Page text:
Monday, August 11, 2008

The Mystery of New Zealand's Mineral Endowment Solved

My perplexity about Kiwiblog's reporting of Gerry Brownlee's National party convention speech has been somewhat lessened by the Hive.

In a recent opinion piece in the National Business Review Doug Gordon the chief executive of the New Zealand Minerals Industry Association says

We are a rich nation, second only to Saudi Arabia in terms of natural capital per capita.

Now Brownlee apparently said second to Canada, but what's a few thousand kilometres between friends? The essential aspect of the claim is that we are to calculate per capita and then we will come out on top. Fair enough.

Now I couldn't find a version of this claim on the New Zealand Minerals Industry Association web site so I can't speculate as to whether "natural capital" is the same thing as "mineral endowment", but lets suppose that it is.

I am working my way through the useful report "The Natural Resouce Potential of New Zealand" available here. Our main mineral exports are of course coal, oil, gas and gold. Lets see if this per capita comparison stacks up against our nearest neighbour Australia.

Of course you can tell I am pretty sceptical of even the per capita version of the claim. I don't really want to beat up on either Gerry Brownlee or Doug Gordon but this exercise is a useful reminder of why it is that Australia is doing so well economically at the moment.

First up coal. According to BP we have 571 millions tonnes of proved coal reserves (mostly really nasty lignite). Australia has 76 600 million tonnes or more than 100 times as much, nearly half of it high quality. It may sometimes seem like it but there are not 100 times as many Australians as New Zealanders so we loose this one, even on a per capita basis. (I'm using BP's Statistical Review of World Energy so that the figures are comparable between different countries.)

Sadly New Zealand's oil and gas reserves do not rate a separate mention in the BP Statistical Review of World Energy. So I have had to resort to figures from the Oil and Gas Journal volume 104, number 47 page 22. I used my University library access to get on, I am not sure if this available from the main page.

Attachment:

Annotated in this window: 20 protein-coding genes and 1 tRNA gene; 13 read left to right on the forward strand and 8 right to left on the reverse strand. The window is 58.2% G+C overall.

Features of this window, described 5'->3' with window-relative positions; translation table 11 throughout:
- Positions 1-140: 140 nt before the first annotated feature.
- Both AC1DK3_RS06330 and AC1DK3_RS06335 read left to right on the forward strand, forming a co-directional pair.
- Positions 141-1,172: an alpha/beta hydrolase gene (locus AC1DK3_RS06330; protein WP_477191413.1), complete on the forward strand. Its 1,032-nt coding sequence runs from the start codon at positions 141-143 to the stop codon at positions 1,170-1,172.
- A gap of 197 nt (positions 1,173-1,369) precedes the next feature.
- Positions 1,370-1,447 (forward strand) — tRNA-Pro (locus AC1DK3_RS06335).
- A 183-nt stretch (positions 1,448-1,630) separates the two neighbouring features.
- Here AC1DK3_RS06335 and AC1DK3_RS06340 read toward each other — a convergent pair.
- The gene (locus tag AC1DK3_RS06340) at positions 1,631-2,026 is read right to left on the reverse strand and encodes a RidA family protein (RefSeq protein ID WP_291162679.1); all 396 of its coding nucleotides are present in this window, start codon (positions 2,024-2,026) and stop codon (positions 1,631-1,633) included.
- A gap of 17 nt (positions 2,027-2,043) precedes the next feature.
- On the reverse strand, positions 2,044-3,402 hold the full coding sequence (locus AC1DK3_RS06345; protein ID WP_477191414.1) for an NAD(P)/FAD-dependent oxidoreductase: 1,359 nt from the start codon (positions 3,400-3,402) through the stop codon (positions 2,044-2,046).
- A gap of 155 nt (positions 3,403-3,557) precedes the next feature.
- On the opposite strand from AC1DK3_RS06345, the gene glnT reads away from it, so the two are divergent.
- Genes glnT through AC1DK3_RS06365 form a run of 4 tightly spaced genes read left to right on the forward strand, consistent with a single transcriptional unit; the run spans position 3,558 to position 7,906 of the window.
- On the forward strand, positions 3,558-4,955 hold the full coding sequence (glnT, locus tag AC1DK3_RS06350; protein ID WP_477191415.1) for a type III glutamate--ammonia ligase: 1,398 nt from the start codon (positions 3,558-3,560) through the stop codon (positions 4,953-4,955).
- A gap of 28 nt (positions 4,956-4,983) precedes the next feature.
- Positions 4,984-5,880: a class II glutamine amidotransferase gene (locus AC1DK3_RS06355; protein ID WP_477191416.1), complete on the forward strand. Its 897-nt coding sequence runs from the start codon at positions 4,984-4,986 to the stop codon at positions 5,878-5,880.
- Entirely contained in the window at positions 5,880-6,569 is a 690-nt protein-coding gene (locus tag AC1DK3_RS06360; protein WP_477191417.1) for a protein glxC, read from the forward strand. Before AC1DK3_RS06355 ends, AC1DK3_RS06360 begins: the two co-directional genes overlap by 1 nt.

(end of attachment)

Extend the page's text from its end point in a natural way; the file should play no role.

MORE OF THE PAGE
For gas New Zealand has 900 billion cubic feet of reserves while Australia has 30,370. So Australia has roughly thirty times the gas reserves (and roughly 5 times as many people). For oil New Zealand has 0.053 billion barrels of reserves while Australia has 1.592. So again Australia has reserves around 30 times ours.

Moving on to gold, well it's a bit depressing really.

Australia has about 10% of world economic gold resources and is ranked third after South Africa and USA. It is the world's third largest producer, after South Africa and USA and accounts for about 11% of world output.

According to Geoscience Australia the Australian economic gold resource is "just over 5,200 tonnes".

According to GNS New Zealand's gold resource comes to about 12 million ounces. (At least as of 1999, and I have no idea if the definitions of "resource" here are comparable.) Now one tonne is about 35 000 ounces (says Google) so 12 million ounces is about 342 tonnes.
(Arithmetic is not my strong suit so I promise to double check all this in the near future.)

Once again Australia wins, even per capita, with about 15 times as much gold as we have. (Although we seem to be most competitive in gold, I suspect given the way of reporting these things that a gold "resource" is not as useful as an "economic gold resource".)

So at the very least Australia seems likely to win the per capita mineral endowment game against us, given that it has higher per capita reserves of all our main mineral exports coal, oil, gas and gold. I would be willing to bet that Canada (and Saudi Arabia) and probably several other countries do too.


Anonymous said...

I've found someone who has been asking the same questions I have for a while are we really mineral rich? One thing for certain most NZers don't drive BMW's. If we had the resources wouldn't NZers be better off (eg look at the Aussies wealth and that of Norway)
My belief is we are not as well off minerally as others but I also believe very little exploration has been conducted in NZ to confirm our total resource. Much of our resources will come form ocean exploration which is still a very tough ask.
If we had the resources I imagine all the big oil & mining companies would be operation here and they are not.
It would be really nice for the industry/ Gov't here to be honest and say we have minerals how much we are not sure but we are working hard to identify opportunities.

Andrew D said...

We do have a large area underwater, and it's quite possible there are significant mineral resources down there in principal. Commodity prices would like have to go much higher than they are now to make that economic to extract.

Anonymous said...

Gerry Brownlee what an embarrassment. Of course we're not resource endowed and don't compare well to Canada, Australia or the Arabian peninsula. We've got them but they aren't abundant enough to be squandered on dragging up our standard of living.

Andrew D said...

I suspect we may hear more about this from National. I see Wayne Map has been talking up the size of our Exclusive Economic Zone in Singapore.

Here's hoping they find a way to make undersea mineral exploration economic.